This is the June 30, 2022, edition of Boiling Point, a weekly newsletter about climate change and the environment in California and the American West. Sign up here to get it in your inbox.
California lawmakers passed a sweeping, polarizing energy bill last night, making it easier for state officials to buy electricity from beachfront gas plants and diesel generators, and to approve solar and wind farms over the objections of local governments.
That’s a mouthful, so let’s back up a minute.
The Golden State has an energy crisis — not like the sudden, acute crisis two decades ago, when market manipulation prompted massive blackouts, but rather a slower, longer-lasting crisis in which California has had more and more trouble keeping the lights on. It’s a crisis made worse by climate change — hotter heat waves, higher electricity demand, hydropower dams hammered by drought — and also by California’s response to climate change, which involves shutting down fossil fuel plants and replacing them with solar and wind farms, which aren’t quite as good at supplying electricity right when it’s most needed.
Making matters worse, in the view of many energy experts, is the Public Utilities Commission — the state agency responsible for approving power purchases by monopoly utility companies such as Southern California Edison and Pacific Gas & Electric.
The commission has been scrambling lately to order those companies to secure supplies that can keep the lights on during hot summer nights, when solar farms stop generating. But for years, critics say, the agency was asleep at the wheel, fretting about saddling utility ratepayers with unnecessary costs even as it became clear that a power supply crunch loomed — a crunch that would only get worse with the planned closure of several gas-fired power plants and the Diablo Canyon nuclear reactors.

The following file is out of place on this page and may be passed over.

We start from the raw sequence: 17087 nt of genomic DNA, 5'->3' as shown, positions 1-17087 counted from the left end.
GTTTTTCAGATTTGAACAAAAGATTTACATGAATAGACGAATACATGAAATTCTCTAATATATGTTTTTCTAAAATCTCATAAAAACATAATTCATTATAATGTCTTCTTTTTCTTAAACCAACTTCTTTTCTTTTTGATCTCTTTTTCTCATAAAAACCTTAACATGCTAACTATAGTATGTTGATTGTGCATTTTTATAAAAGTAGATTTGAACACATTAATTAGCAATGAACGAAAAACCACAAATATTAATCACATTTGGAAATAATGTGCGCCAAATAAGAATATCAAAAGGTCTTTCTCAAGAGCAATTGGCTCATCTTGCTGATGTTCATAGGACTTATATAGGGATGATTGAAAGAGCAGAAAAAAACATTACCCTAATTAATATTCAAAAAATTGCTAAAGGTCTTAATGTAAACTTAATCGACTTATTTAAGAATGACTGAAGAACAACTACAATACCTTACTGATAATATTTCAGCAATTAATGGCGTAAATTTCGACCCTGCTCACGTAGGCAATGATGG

Well, ratepayers might have been spared for a while — but now the bill has come due.
The legislation approved last night by state lawmakers — in a 27-8 vote by the Senate and a 57-13 vote by the Assembly — will direct billions of dollars toward emergency power supplies, some clean and some dirty, over the next few years, assuming Newsom signs it. (He will, possibly as soon as today.) The bill loosens California’s strict environmental protections to get that done.